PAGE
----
California Medical Association Clarifies Intent of Meeting With Connerly
California Medical Association officials will meet with University of California Regent and Proposition 54 author Ward Connerly to explain why health care data should be protected, not to draft another initiative, CMA officials said Wednesday, the San Jose Mercury News reports (Corcoran, San Jose Mercury News, 10/9). Proposition 54 was defeated on Tuesday. The measure, also known as the Racial Privacy Initiative, would have prevented California government agencies and schools from collecting racial and ethnic data but would have allowed exemptions in instances involving some medical research data, convicted criminals or crime suspects and occasions in which the federal government requires racial data (California Healthline, 10/8). Connerly did not seek input from the medical community before initially drafting the ballot measure, which health care professionals said posed "a danger to public health," the Mercury News reports. "There's certain data that's essential for health care, and it's not just collected by health care people," CMA representative Peter Warren said (San Jose Mercury News, 10/9).
The Sacramento Bee on Thursday examined the "disciplined, unified campaign to crush the 'Son of 209,' Proposition 54." Many of the opponents to the initiative also opposed Proposition 209, which banned the use of racial and ethnic preferences in public hiring and university admissions when it was approved in 1996. However, before the election on Prop. 209, the coalition of opponents "dissolved" over irreconcilable differences. During the anti-Proposition 54 campaign, opponents rallied around "a simple message: that failing to collect racial and ethnic data is bad for your health" (Magagnini, Sacramento Bee, 10/9). The following broadcast programs also reported on the defeat of Proposition 54:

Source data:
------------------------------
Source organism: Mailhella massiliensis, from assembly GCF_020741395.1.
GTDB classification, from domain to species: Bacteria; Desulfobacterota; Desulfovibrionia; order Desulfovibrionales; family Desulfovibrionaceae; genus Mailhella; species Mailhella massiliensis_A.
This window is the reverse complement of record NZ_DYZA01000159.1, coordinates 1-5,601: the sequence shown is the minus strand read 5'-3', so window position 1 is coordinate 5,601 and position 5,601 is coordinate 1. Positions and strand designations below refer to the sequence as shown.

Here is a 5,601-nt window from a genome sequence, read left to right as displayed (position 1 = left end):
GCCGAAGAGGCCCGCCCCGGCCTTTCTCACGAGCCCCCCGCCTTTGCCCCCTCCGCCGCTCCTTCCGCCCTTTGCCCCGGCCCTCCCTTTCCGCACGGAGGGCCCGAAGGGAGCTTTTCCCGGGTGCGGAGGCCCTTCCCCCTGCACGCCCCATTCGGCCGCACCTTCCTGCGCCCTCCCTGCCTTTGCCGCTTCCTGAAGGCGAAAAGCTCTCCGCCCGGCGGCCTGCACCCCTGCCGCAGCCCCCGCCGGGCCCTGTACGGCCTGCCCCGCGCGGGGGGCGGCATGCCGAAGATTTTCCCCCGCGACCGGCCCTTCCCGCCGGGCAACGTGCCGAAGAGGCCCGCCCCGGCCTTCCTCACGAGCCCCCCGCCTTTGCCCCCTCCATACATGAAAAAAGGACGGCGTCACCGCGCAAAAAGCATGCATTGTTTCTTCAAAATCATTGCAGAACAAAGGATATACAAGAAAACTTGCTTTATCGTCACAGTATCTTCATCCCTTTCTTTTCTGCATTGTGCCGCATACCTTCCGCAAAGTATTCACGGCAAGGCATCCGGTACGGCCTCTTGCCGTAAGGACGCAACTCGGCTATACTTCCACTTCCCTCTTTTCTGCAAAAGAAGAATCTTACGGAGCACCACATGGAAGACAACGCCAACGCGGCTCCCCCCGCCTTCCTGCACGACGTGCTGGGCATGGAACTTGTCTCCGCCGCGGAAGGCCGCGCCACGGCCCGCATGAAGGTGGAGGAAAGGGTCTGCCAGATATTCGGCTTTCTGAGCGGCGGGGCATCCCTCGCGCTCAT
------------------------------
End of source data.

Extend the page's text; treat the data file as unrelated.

- KPBS' "KPBS News": The segment includes comments from ACLU of San Diego and Imperial Counties spokesperson Dale Kelly Bankhead (Lewis, "KPBS News," KPBS, 10/8). The full transcript of the segment is available online. The full segment is available online in RealPlayer.
- KQED's "California Report": In an interview on the program, Lt. Gov. Cruz Bustamante (D) expressed support for the defeat of Proposition 54 (Musiker, "California Report," KQED, 10/8). The full program is available online in RealPlayer.
Summaries of an opinion piece and editorials addressing Proposition 54 are provided below.
- The defeat of Proposition 54 could "lead to positive changes" in California and have national implications, including comprehensive employment data and expanded trade opportunities, Mary Ann Mitchell, chair of the National Black Business Council's board of directors, and John Gamboa, executive director of the Greenlining Institute, write in an opinion piece in the San Francisco Chronicle (Mitchell/Gamboa, San Francisco Chronicle, 10/9).
- Instead of trying to revise his "alarmingly misguided proposition," Connerly "would be wise to abandon his quest to prematurely declare a 'colorblind' society by outlawing our ability to see reality," a San Francisco Chronicle editorial states (San Francisco Chronicle, 10/9).
- Black and Hispanic voters "heavily" opposed Proposition 54 after "overwrought" public doubts were raised about its impact on health care, but that does not mean California is "politically polarized by race," a Wall Street Journal editorial states (Wall Street Journal, 10/9).
- Proposition 54 was "overshadowed by the gubernatorial showdown and resoundingly defeated," but "no bad idea ever really dies amid California's electioneering by impulse," a New York Times editorial states, noting that a revised initiative is already in the works. The editorial concludes, "The comfort is that this will be firmly fought down by the new moderate people's choice, Governor-elect Schwarzenegger, right?" (New York Times, 10/9).